User talk:TJones (WMF)/Notes/Top Unsuccessful Search Queries

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Think outside the box, return queries that are very close to article titles or n-gram

5 (talkcontribs)

Given Wikimedia's huge corpora, a lot of trash can be excluded by simply excluding all unsuccessful queries that don't :

  1. Have more than 95% fuzzy match to an existing article title
  2. Have more than 95% match to a token in the search index
  3. Have at least one token of X length that is an exact or close match to an existing article

Then to prevent possible exposure of private data only show those tokens , at best there will only be a few letters added, and given the amount of queries that will hardly be enough to identify a single person. Alternatively, just expose the titles which are close match to the search tokens.

It is also a good idea to turn this around. Top search queries that match existing articles are very useful to both editors and readers. For instance, as an editor one would be more interested in improving some stub article that a lot of people search for, or potentially delete it, if it is being used as some hoax or whatever. It can also expose hot spots areas (or categories) that a lot of people try to find more information.

As a reader, knowing that people who searched for X also searched for Y is very useful, as that may help me discover more information about the subject that was harder to find the right keyword to search for.

Page views can easily be distorted by bots, and so can search terms, but combined they are greater than the sum of their parts.

TJones (WMF) (talkcontribs)

Interesting ideas!

If I'm reading this right, though, then a query like "john smith 1 main street houston 77001" (in this case, that's the address for the University of Houston–Downtown's main building) would pass your filter, unless you mean to meet all the criteria at once.

I'm not sure, but I think many queries that meet your criteria might also do well with the completion suggester, which allows looser matches because it only compares queries to titles (and redirects).

A bigger problem is that there's just not a lot of info to be gained from the zero results queries. The most common ones are mostly junk, and the less common ones are too numerous to sift through effectively. (talkcontribs)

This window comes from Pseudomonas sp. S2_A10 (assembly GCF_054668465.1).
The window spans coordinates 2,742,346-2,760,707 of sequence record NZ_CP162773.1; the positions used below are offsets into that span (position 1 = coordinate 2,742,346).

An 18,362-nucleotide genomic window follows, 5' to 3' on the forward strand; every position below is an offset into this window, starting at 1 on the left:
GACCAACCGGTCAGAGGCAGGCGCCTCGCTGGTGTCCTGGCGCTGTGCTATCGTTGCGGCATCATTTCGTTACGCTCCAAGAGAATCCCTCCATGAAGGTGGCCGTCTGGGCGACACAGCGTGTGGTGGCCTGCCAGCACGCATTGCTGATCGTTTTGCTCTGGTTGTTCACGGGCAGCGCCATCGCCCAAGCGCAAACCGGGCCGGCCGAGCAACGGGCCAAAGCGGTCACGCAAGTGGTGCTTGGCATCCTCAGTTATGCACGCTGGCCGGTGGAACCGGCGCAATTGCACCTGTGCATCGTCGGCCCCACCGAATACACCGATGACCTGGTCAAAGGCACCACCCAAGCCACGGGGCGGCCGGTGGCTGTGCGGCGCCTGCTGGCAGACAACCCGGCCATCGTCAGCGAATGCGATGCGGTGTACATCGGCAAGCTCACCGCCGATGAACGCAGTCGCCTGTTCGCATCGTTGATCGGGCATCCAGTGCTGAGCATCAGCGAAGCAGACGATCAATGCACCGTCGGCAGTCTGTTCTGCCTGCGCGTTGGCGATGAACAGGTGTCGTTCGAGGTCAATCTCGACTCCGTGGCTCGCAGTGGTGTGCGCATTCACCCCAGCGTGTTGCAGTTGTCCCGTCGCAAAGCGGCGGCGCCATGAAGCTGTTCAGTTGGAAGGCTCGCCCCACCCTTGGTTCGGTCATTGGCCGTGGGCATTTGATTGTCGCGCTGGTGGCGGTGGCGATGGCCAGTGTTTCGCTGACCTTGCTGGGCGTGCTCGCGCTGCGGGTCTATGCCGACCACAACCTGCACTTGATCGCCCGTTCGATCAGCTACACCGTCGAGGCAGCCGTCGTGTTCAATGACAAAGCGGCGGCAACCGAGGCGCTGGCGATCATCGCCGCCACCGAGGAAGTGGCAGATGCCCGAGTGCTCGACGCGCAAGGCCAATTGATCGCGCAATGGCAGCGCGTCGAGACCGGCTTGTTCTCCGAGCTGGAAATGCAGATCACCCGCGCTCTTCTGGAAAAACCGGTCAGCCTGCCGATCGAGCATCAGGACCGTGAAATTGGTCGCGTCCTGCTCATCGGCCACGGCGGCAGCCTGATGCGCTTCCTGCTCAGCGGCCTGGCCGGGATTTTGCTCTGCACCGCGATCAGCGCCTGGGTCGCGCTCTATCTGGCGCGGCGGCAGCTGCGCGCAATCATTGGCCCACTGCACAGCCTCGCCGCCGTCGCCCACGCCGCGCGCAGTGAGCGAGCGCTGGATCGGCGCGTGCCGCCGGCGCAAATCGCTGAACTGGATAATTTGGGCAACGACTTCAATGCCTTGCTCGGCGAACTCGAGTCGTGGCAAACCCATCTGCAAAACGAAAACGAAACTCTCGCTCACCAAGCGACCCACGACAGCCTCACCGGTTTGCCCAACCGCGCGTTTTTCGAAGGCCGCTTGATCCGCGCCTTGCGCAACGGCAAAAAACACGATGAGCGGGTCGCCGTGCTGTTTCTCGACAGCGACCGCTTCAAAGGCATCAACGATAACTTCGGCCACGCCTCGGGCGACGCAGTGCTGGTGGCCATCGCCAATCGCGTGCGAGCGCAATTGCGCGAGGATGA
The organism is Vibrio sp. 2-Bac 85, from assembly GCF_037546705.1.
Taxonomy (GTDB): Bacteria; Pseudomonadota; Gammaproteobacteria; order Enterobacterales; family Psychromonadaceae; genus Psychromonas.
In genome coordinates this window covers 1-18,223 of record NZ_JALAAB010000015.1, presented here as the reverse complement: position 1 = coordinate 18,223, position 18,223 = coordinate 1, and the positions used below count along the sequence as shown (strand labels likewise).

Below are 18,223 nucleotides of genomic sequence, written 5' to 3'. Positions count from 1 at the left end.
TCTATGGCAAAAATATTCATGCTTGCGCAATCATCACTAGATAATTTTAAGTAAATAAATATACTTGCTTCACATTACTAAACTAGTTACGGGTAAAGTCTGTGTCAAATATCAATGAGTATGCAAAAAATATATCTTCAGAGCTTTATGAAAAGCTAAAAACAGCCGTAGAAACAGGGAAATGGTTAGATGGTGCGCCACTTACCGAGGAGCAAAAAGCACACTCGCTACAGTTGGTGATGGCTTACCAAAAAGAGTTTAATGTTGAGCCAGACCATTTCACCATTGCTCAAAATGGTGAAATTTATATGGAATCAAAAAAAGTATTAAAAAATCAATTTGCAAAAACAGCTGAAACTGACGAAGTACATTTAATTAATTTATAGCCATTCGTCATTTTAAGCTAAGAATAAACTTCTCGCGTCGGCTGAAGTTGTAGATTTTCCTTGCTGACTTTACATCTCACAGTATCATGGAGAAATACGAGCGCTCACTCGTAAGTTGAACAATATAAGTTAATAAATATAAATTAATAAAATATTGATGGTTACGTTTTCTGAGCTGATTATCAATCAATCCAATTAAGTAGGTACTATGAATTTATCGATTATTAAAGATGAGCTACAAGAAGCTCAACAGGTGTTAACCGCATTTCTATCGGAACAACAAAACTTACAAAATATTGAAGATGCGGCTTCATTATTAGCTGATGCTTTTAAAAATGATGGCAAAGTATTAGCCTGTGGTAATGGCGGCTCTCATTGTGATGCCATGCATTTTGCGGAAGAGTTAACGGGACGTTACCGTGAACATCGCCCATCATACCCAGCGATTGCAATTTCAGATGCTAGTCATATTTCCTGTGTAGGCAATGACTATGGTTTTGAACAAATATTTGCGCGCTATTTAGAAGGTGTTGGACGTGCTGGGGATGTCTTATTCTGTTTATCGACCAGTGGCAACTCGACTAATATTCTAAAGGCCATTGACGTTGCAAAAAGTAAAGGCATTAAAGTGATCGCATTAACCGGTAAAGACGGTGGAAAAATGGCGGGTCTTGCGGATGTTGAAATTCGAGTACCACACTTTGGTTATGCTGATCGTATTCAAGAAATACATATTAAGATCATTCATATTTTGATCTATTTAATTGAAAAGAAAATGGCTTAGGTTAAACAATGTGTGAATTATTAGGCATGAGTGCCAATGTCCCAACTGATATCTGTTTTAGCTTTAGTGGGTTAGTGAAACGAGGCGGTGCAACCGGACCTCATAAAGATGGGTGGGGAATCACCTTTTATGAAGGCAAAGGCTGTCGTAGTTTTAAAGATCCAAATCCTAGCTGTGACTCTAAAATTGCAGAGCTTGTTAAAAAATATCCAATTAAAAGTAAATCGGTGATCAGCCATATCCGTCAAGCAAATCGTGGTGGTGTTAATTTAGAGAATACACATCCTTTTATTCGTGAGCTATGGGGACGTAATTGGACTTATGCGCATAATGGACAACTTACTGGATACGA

>If I'm reading this right, though, then a query like "john smith 1 main street houston 77001"

Ah close, but that wouldn't be an issue. The idea here is not to show exactly the whole string they search whenever the search query contains more than one token. So in this case the results would be discarded because of too many tokens (maybe a maximum of two or 3 would suffice). The idea is that the whole search token needs to be a close match to a title in the first place. So if someone searches for

  • James bond 1 - This is more than a 95% match, and the result can be shown, even if the number 1 is discarded
  • "james smith 1 main street houston" - This would fail because the tokens are too different from the article name, and frankly it has too many tokens
  • "Tyronasouras animal" - Cirrusearch fails completely, (a simple typo), google fuzzy matching catches it as "Tyrannosaurus", now, even if you discard the word "animal", this is still a valuable query, if this term didn't exist at all in the wiki titles, but did as a token within the corpora or even wiktionary.
  • "yrannosaurus" - even an almost 100% near match fails

These were just a simple examples, but I'd bet that people search for items that would maybe match tokens in a wiktionary, but not here. For example, it may be a latin word related to some field of science.

Although there are plans to get interwiki searches, and those won't cover terms that don't exist in the same language versions, and wiktionaries are probably often out of sync.

There is still value in identifying the non-zero matches, there might just be no value in identifying the top 100 or even top 10000, especially if there is a focus on few tokens instead of overly complex searches.

TJones (WMF) (talkcontribs)

Interesting. I'll keep this token-based approach in mind for when I have a chance to look at this again. I still think there might not be enough there to be worth mining, but I could take a look and see what comes of it. (talkcontribs)

Thanks, its a long-shot but worth checking anyway.

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